Cartier and other Richemont labels leave Responsible Jewellery Council. The move comes after the industry body failed to cut ties with Russia, executives from Richemont told reporters at the Watches and Wonders watchmakers industry fair on Wednesday. Jewellery maker Pandora also left the group.
H&M shares slump to two-year low as war in Ukraine clouds outlook. The retailer swung to profit in the third quarter, but sales were still down 11 percent from pre-pandemic levels.
Ted Baker rebuffs US private equity firm’s takeover proposals. Sycamore Partners raised its offer for Ted Baker to 137.5 pence per share, valuing the retailer at £253.8 million ($333.65 million), after its initial proposal of 130 pence per share was turned down by the British brand.
Launchmetrics acquires DMR. The Paris-based fashion tech company is buying an Italian media monitoring stalwart that pioneered the space. It’s the latest in a series of deals intended to consolidate Launchmetrics’ position as a go-to data analytics service for fashion and beauty brands.
Lizzo launches shapewear brand with Fabletics. Yitty, which will launch with three types of products ranging in compression level, will focus on celebrating shapewear rather than hiding it beneath clothes.
Shanghai begins two-stage lockdown. The commercial capital, with a population of 25 million, announced Sunday evening that half of the city would be locked down from Monday morning for five days, the other half enters its five-day lockdown from April 1.
Swiss watchmakers grapple with fallout of Russian crisis. The group will tackle the impact of sanctions on rich Russians arising from the war in the Ukraine when they gather in Geneva this week for the first big industry event in three years. Russia was only the 17th largest market for Swiss watch exports last year.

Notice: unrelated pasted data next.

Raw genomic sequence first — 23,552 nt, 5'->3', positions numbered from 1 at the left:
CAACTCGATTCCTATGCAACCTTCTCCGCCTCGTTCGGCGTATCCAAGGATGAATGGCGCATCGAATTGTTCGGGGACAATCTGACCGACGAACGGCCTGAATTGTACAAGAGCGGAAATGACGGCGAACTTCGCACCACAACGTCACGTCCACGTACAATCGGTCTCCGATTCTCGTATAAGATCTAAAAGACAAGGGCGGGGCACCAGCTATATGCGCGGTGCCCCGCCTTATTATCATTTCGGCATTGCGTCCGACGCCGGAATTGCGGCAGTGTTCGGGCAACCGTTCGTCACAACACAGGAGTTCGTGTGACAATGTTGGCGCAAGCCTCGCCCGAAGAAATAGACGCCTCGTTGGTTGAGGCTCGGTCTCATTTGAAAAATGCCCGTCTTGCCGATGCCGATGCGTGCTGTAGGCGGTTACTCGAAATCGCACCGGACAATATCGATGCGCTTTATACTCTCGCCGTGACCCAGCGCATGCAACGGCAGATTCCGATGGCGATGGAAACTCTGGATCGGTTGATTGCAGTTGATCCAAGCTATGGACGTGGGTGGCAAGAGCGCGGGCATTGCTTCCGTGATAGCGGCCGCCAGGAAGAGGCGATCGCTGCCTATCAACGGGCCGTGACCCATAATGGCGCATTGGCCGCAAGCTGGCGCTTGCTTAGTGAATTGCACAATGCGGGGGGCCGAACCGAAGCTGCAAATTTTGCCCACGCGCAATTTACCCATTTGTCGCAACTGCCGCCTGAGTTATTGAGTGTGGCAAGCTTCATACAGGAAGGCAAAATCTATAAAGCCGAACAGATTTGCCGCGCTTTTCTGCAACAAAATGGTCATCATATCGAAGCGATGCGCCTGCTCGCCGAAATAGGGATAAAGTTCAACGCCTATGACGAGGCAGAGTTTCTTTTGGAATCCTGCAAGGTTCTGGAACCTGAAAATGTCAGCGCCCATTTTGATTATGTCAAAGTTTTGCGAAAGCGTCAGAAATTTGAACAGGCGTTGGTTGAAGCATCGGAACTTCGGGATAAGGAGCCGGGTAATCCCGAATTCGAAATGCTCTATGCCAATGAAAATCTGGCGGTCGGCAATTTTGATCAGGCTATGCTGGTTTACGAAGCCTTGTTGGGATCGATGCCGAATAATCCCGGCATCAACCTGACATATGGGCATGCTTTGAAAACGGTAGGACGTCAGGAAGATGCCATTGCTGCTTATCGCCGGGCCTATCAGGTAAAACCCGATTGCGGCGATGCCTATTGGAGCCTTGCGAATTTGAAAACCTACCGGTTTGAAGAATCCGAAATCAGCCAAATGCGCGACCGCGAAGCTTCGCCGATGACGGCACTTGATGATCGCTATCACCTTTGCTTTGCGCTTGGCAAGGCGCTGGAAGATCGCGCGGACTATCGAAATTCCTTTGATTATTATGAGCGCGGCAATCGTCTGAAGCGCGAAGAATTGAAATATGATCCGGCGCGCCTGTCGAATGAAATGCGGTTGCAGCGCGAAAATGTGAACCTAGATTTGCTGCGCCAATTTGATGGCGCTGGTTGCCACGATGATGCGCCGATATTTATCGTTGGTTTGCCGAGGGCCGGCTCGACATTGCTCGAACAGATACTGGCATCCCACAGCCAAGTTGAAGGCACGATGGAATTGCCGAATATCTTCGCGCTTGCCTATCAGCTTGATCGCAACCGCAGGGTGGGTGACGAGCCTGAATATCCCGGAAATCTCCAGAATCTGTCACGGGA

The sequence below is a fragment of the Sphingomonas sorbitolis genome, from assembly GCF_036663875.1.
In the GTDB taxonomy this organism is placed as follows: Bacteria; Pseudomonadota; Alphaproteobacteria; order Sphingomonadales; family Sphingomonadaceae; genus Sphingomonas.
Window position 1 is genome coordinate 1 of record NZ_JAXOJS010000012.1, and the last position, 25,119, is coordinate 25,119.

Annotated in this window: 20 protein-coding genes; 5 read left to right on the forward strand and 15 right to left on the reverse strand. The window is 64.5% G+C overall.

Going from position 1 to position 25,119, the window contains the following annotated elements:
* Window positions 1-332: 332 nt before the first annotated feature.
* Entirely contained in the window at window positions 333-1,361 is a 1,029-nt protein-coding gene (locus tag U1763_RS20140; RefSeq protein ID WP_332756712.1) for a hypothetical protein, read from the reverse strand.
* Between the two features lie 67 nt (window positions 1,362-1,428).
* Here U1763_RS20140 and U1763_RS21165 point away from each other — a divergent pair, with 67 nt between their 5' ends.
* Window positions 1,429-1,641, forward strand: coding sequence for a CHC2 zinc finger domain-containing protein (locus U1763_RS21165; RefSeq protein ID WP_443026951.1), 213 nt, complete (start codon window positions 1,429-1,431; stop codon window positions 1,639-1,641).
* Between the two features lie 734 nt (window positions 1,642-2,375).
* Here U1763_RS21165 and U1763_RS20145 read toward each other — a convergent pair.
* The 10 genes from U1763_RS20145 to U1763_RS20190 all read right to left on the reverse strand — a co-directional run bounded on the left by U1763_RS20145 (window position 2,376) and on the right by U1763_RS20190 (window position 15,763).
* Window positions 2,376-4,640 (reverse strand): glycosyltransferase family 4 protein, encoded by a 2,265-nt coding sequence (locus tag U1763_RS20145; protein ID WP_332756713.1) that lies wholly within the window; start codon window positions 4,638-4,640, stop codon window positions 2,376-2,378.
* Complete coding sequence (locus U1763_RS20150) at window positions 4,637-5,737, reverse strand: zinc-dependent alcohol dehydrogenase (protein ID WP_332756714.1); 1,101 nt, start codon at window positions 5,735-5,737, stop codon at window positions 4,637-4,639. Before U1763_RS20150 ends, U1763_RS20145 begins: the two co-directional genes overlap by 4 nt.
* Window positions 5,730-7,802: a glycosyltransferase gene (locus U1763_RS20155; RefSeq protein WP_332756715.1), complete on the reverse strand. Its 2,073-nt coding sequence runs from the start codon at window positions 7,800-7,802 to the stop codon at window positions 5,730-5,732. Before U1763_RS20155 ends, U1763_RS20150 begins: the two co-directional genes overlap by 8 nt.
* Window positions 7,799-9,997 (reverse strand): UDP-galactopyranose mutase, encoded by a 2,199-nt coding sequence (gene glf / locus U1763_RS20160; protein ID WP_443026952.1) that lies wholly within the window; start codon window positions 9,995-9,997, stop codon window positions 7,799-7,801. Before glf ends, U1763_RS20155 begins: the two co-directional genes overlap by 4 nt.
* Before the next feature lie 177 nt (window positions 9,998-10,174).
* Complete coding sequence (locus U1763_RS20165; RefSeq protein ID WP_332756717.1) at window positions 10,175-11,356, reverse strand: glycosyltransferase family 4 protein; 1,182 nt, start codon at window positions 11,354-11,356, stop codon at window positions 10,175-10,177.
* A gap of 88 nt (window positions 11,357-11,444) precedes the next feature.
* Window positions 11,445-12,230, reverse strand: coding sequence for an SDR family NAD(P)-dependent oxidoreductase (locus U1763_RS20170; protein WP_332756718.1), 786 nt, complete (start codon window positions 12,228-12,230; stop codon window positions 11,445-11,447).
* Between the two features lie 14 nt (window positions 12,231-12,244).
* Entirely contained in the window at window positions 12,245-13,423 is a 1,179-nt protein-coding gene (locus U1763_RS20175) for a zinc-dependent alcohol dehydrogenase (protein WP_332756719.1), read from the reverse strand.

THE BUSINESS OF BEAUTY
Sino-Thai beauty brand Mistine raised $31 million in Series A funding. The financing round, which will be used to develop and strengthen the brand’s R&D and supply-chain capabilities, was led by Cathay Capital. The 34-year-old brand, founded by Amornthep Derojanawong in Thailand, entered the Chinese beauty market in 2016 and is now headquartered in Shenzhen.
Johnson & Johnson to stop selling personal care products in Russia. The American conglomerate said on Tuesday it would halt sales of personal care products in Russia, joining other companies that have limited their business in the country in response to its invasion of Ukraine.
Patrick Demarchelier has died, aged 78. The prolific French photographer — who was best known for creating celebrity imagery with a high fashion touch — passed away on Mar. 31. Demarchelier’s most famous images were those of Princess Diana, whom he first photographed in 1989. He also worked for Vogue and Harper’s Bazaar, where he helped define the magazine’s look in the ‘90s under legendary editor-in-chief Lisa Tilberis.
Dsquared2 eyes growth with new chief executive appointment. After three and a half years without a chief executive, the Milan-based label founded by Canadian twins Dean and Dan Caten has now tapped Sergio Azzolari to fill the top role.
MEDIA AND TECHNOLOGY
Condé Nast employees seek union as media-organising efforts grow. The union campaign includes workers at titles like GQ, Vanity Fair, Vogue, Glamour and Bon Appétit, as well as the company’s entertainment studio — the latest in a wave of organising efforts across publishing.
Sea e-commerce unit Shopee to shut India operations. The move marks the second pullback this month in an overseas expansion drive for the loss-making firm, which faces a weak growth outlook.
Mercado Libre to invest $3.4 billion in Brazil this year. The Latin American e-commerce giant announced a 17 billion reais ($3.44 billion) investment to expand and consolidate its Brazilian business in 2022. The sum represents around a 70 percent increase from last year.
3DLook launches new virtual fitting room tool. With the new tool, titled “YourFit 2.0,” brands will be able to choose the products they want to feature, input fit data, and launch a virtual fitting room in under a week where it used to take up to six months.
Compiled by Joan Kennedy.